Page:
Tuesday 10 March 2015, 1.00PM to 5.00pm
Art in Britain has always been concerned with mourning and morbidity, and with death as a social, cultural and ritualistic process. This event will consider the extent to which death and its visual cultures have impacted on the production and reception of art in Britain and beyond.
In light of recent work on the sculptural quality of the funerary monument, this event asks how art in Britain might be seen in relation to longer histories of death and mourning. How has the complex religious landscape of the British Isles and its former colonies differently figured the cultural experience of death? Can the representation of death and the dead body be understood as integral or as an adjunct to personal or national self-definition? Can a nation mourn?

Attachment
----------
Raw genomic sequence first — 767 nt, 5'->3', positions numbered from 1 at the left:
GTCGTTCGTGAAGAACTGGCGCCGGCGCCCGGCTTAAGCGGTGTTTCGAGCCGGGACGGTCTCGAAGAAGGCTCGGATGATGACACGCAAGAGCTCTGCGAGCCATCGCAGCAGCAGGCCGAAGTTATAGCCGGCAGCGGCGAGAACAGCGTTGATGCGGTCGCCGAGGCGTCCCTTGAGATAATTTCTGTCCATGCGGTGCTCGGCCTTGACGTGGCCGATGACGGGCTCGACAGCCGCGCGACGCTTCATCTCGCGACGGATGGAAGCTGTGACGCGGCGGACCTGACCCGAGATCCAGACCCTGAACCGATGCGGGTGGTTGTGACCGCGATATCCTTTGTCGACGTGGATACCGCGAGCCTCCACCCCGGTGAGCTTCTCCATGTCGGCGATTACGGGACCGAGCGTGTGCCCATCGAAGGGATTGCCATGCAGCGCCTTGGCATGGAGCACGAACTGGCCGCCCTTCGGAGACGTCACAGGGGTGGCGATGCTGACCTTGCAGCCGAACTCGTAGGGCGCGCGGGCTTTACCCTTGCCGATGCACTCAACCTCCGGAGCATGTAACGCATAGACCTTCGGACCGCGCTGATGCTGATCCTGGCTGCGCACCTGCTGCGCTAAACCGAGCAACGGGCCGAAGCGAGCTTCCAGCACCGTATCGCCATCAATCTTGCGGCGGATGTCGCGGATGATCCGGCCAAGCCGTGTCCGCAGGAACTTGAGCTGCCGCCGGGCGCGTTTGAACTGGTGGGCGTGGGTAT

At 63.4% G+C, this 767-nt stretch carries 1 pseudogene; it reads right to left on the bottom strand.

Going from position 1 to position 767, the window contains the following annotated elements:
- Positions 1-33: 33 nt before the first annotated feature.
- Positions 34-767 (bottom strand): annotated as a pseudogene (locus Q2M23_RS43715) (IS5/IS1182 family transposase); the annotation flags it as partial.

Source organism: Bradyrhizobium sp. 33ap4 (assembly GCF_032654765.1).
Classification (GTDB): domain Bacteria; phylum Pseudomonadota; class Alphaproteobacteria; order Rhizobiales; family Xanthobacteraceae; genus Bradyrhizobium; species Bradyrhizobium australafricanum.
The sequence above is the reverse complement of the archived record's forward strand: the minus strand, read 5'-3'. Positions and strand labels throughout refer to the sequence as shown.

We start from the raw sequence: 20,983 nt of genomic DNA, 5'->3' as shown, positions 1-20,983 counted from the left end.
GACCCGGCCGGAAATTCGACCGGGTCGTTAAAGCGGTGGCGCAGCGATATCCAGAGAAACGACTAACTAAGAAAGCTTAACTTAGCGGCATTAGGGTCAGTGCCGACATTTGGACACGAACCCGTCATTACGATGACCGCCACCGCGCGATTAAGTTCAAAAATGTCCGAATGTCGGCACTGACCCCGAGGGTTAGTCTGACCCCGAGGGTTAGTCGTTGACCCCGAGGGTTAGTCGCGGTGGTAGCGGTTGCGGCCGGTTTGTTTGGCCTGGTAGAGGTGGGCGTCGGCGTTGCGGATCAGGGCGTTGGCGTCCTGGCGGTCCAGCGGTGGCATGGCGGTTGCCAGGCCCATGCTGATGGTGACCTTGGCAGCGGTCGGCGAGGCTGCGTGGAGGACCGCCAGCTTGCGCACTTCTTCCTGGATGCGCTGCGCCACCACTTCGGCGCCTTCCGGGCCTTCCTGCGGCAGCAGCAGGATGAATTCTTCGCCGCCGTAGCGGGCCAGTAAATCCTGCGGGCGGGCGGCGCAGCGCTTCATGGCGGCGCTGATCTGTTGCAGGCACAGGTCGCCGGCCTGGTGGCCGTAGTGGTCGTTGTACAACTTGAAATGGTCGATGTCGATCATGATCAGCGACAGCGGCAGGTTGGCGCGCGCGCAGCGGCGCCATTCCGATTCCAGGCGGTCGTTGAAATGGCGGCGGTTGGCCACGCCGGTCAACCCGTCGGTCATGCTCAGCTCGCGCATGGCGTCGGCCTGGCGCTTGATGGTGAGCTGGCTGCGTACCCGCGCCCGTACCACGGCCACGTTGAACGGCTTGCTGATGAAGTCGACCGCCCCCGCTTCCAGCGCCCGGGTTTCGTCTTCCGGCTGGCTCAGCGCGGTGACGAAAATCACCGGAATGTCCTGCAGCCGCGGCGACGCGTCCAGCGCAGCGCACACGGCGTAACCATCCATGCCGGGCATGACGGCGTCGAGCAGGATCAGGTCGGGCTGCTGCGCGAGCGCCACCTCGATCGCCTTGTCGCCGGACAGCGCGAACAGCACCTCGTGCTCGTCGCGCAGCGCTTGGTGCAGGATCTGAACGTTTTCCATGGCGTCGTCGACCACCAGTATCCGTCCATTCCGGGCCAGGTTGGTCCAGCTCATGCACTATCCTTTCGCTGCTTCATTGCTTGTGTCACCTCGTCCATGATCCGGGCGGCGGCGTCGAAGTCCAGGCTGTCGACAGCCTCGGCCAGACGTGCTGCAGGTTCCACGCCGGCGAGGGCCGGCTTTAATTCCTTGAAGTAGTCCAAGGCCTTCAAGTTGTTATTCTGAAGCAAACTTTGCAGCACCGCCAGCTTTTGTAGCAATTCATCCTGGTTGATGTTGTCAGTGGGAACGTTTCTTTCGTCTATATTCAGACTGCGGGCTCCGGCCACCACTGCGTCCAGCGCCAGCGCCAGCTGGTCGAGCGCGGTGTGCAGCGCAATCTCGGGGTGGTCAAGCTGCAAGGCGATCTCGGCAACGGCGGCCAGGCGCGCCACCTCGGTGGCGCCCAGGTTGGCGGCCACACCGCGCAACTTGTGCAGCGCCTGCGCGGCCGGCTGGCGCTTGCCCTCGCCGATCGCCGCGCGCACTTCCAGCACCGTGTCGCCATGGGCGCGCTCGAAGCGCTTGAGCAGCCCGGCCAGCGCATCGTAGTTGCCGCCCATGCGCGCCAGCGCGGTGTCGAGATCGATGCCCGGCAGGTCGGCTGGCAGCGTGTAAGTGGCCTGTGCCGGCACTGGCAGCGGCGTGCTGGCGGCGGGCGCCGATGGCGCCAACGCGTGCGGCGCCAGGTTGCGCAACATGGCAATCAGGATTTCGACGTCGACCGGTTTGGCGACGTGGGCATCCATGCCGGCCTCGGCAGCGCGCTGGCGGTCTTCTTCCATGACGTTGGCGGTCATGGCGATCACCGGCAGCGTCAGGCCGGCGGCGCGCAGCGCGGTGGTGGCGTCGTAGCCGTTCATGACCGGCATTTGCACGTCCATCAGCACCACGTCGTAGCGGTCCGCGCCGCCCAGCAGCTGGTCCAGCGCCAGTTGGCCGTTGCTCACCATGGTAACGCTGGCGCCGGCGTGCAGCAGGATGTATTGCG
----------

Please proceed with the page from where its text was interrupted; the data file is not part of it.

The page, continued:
In collaboration with the University of York’s Death Studies Network, the British Art Research School is hosting an informal workshop which aims to facilitate cross-disciplinary collaboration and new thought on the topic of death and British Art.
Download the event programme: Mourning and Morbidity (PDF , 150kb)
View the event poster: Mourning and Morbidity (PDF , 588kb)
Read the British Art Research blog
Location: The Treehouse, Berrick Saul Building